The girls in the home attended Crispus Attucks High School.  Kathleen was so far behind academically she didn’t even try.  It was no different there than at Wood.  Whenever things went wrong in the group home, she was usually accused of it.  She remember one Sunday morning, “one of the girls was missing a pair of hose.  She was ranting and raving and everyone was afraid, because she was a spoiled brat and a bully.” Kathleen went to church that morning and when she returned she was accused of stealing the pantyhose.

She was tired of being lied about.  She was not surprised by the other girls as they were afraid of being bullied.  Kathleen was painfully disappointed when the houseparent, someone that she respected dearly, did not believe her.  “The hurt in my houseparent’s eyes was unbearable and I ran away.” This is how it starts.  Kathleen’s life made her a sitting duck for being exploited.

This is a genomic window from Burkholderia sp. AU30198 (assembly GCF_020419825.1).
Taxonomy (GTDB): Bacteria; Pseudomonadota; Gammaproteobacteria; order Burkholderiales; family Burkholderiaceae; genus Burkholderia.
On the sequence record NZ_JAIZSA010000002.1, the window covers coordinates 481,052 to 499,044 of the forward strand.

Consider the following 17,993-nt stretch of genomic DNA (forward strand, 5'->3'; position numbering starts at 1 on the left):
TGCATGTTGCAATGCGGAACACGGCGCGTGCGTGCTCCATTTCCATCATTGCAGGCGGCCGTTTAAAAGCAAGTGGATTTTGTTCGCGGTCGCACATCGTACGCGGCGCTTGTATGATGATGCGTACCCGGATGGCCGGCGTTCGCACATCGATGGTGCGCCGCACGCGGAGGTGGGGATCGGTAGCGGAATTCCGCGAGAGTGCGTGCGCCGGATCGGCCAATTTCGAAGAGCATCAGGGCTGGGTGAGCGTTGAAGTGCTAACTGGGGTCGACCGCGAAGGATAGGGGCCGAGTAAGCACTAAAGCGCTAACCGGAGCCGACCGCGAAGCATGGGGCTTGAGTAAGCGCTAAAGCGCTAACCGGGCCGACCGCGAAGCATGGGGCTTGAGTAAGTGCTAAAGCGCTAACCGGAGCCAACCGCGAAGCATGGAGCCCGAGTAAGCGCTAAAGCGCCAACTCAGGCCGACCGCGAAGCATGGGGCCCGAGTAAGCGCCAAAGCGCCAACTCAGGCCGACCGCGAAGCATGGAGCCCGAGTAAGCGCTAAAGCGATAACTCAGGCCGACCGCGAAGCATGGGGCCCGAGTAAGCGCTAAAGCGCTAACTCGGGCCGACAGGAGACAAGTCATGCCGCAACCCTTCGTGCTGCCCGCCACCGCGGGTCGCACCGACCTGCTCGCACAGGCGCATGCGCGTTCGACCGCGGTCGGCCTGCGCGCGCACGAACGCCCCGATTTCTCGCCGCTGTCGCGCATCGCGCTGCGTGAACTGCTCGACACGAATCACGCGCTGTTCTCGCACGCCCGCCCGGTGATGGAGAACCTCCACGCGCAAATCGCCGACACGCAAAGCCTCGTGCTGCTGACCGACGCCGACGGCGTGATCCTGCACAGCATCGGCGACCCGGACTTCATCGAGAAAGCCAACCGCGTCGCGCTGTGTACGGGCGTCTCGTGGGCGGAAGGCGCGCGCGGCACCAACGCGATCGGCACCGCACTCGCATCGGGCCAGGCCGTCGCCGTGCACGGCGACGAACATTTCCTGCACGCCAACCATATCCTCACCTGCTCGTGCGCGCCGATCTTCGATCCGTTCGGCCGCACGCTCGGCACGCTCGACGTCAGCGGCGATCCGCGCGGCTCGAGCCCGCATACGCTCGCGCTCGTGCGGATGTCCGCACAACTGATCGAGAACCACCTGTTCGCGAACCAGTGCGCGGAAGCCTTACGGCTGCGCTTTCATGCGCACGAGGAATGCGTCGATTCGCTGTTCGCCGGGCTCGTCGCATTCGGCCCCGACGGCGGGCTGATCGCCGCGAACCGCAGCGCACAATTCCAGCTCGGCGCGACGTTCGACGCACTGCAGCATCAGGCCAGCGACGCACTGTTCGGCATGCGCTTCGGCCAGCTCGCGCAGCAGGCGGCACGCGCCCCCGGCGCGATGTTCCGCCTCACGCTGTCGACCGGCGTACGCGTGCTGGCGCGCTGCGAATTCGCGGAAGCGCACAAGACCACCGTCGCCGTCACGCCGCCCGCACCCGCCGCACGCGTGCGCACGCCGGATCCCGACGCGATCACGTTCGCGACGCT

After months of homelessness she grew weary of this life and turned herself in to juvenile detention.  Upon her third discharge from juvenile detention, she was placed in Pleasant Run Children’s Home where she stayed from age 15-18. This saved Kathleen’s life.
Pleasant Run was her salvation. For the first time she had stability and for three years she was not molested.  Her house-mother helped her with a book report and her teacher spoke powerful prophetic words to Kathleen in praise.  “Kathleen, this is an excellent report.  I will not be surprised when you grow up to be a famous author.”